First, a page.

I feel a long post coming on...
I am just wondering how long on average does it take a BT Fibre Splicer Engineer to splice/join a strand of fibre?
Another video, courtesy B4RN.
A mix of stills and video, but useful part is around 5 mins in.
Also I recall a little while back we was discussing actual speeds down a single strand of fibre, I don't recall getting a definite answer.
How long is a piece of string?
Minimum speed probably around 100Mbps. Maximum speed achieved in a trial between Huawei and BT in 2014 was 3Tbps. But achieving that required a "grid" of wavelengths on the same fibre: 15 wavelengths of 200Gbps each. That is backed by serious transmission hardware.
For the access network, they need cheaper hardware at each end of the fibre.
The GPON system BT are trying desperately to put in your street is 2.5Gbps downstream, 1Gbps upstream, shared. With a distance limitation of around 20km.
The fibre network being deployed is quite capable of carry 10G-PON signals too, which is 10Gbps downstream, all to be shared.
Those speeds are more limited by the hardware they put at each end of the fibre than on the fibre itself.
Meanwhile, the fibres used for FTTC carry a point-to-point connection running at 1Gbps. They too could be upgraded to higher speed PtP connections in the future, depending on the hardware in the OLT and the DSLAM.
Standardised speeds, cheap-to-achieve, suitable for 1 wavelength on a fibre in the access network seem to be 100Mbps, 1Gbps, 10Gbps. With perhaps 25Gbps coming.
Also not really knowing how many fibres get spliced from a strand of fibre.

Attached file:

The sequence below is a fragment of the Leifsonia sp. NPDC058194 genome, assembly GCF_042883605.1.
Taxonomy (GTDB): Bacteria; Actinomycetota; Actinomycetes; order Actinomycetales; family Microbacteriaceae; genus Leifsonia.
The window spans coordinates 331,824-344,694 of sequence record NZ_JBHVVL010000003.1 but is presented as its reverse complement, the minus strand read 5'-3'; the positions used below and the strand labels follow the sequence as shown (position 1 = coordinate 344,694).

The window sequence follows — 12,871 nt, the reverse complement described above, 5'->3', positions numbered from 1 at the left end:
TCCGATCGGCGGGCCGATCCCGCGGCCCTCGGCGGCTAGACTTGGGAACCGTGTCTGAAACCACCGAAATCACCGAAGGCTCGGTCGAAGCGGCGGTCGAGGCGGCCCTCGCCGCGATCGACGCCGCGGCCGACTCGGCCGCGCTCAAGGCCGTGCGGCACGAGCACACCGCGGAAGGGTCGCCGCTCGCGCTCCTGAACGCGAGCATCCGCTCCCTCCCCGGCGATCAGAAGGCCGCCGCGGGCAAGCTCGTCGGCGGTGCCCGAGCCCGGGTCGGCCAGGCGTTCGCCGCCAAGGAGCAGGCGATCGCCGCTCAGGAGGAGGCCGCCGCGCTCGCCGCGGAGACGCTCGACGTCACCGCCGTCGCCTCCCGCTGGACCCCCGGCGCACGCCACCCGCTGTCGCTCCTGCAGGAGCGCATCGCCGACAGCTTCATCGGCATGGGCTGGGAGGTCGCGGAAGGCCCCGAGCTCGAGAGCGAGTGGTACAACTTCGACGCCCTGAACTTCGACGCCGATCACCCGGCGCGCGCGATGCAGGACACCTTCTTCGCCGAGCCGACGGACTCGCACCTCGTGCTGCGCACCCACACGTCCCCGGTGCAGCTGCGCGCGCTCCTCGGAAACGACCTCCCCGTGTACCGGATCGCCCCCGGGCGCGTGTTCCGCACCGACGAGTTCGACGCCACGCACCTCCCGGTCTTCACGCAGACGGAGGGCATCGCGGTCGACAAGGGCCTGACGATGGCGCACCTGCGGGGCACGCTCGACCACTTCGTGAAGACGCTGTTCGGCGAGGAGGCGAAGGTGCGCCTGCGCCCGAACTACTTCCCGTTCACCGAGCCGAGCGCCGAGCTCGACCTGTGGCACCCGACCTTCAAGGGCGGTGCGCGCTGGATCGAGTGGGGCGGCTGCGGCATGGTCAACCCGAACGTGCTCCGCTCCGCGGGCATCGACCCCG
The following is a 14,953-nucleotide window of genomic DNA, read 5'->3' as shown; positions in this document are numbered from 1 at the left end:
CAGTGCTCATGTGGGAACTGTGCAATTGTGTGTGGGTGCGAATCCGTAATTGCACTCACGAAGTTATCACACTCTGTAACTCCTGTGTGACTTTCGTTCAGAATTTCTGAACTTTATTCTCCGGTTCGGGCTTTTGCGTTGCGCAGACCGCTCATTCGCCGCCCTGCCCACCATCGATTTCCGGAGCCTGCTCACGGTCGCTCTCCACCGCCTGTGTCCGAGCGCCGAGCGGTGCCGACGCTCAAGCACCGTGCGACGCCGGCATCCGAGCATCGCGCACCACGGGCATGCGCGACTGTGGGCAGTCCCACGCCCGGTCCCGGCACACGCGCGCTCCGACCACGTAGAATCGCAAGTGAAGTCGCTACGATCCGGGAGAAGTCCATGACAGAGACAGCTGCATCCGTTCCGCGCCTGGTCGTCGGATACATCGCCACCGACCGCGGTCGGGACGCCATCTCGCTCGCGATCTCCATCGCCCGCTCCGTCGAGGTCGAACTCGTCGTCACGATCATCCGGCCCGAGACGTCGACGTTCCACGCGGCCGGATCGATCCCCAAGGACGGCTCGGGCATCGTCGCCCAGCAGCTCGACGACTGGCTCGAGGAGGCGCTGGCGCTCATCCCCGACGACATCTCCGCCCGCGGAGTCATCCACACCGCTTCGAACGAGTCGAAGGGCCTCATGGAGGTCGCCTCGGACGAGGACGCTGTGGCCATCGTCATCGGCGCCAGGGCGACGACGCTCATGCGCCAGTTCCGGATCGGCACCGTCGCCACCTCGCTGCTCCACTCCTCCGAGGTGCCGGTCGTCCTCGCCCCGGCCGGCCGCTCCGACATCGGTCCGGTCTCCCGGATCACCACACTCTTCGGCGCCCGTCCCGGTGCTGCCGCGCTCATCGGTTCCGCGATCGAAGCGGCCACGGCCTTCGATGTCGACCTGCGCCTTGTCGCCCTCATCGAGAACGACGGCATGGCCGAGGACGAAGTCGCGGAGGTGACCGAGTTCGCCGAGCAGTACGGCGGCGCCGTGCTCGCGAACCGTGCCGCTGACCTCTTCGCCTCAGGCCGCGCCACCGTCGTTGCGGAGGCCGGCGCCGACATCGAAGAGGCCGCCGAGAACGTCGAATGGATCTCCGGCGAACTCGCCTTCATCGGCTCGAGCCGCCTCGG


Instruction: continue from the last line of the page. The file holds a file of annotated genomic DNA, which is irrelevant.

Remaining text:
So say a fibre cable leaving an exchange consists of 48 strands, I assume that will get spliced as it runs down the road, but to what amount of fibres get spliced from one of the 48 fibre strands?
One fibre will be spliced to one fibre. No question about that.
When you see B4RN's video, watch the screen showing the two fibres being spliced ... there is no room to branch the connection there.
My understanding was a fibre strand that is to be used for FTTP has a bandwidth of 10Gbps and each strand gets spliced off into 30 smaller ones.
Where as a fibre strand for FTTC has a bandwidth of 1Gbps that gets split up into 15 smaller strands.
The fibre strand that exits the exchange, identical for FTTP and FTTC, will be one strand within a cable of up to 288 - but usually in groups of 12 strands known as an element.
Where one fibre (at the exchange end) is used to serve multiple homes in an FTTP GPON, the division isn't done by "splicing off 30 smaller ones". It is done by splicing that single fibre to one end of a "splitter device". That device will have 4, 8, 16 or 32 fibres at the other end - all ready to be spliced onto by the fibres strands that (eventually) make it to your house.
The splitter devices appear to be passive silicon wave-guide devices.